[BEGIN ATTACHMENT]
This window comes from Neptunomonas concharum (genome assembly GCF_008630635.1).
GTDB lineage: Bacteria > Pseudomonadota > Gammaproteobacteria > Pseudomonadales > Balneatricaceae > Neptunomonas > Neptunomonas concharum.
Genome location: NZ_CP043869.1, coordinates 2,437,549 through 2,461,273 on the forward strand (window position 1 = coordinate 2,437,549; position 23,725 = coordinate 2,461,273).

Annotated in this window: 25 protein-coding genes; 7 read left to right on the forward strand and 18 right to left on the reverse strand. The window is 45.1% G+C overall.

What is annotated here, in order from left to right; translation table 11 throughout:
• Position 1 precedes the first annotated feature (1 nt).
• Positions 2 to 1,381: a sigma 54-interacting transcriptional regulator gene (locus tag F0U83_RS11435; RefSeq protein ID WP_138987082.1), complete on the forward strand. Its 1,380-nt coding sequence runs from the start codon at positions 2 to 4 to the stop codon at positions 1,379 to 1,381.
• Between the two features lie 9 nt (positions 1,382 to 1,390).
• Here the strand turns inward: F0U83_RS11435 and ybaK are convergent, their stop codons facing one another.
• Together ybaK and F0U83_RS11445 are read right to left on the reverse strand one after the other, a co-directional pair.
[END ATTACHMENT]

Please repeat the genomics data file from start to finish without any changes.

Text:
This window comes from Neptunomonas concharum (genome assembly GCF_008630635.1).
GTDB lineage: Bacteria > Pseudomonadota > Gammaproteobacteria > Pseudomonadales > Balneatricaceae > Neptunomonas > Neptunomonas concharum.
Genome location: NZ_CP043869.1, coordinates 2,437,549 through 2,461,273 on the forward strand (window position 1 = coordinate 2,437,549; position 23,725 = coordinate 2,461,273).

Annotated in this window: 25 protein-coding genes; 7 read left to right on the forward strand and 18 right to left on the reverse strand. The window is 45.1% G+C overall.

What is annotated here, in order from left to right; translation table 11 throughout:
• Position 1 precedes the first annotated feature (1 nt).
• Positions 2 to 1,381: a sigma 54-interacting transcriptional regulator gene (locus tag F0U83_RS11435; RefSeq protein ID WP_138987082.1), complete on the forward strand. Its 1,380-nt coding sequence runs from the start codon at positions 2 to 4 to the stop codon at positions 1,379 to 1,381.
• Between the two features lie 9 nt (positions 1,382 to 1,390).
• Here the strand turns inward: F0U83_RS11435 and ybaK are convergent, their stop codons facing one another.
• Together ybaK and F0U83_RS11445 are read right to left on the reverse strand one after the other, a co-directional pair.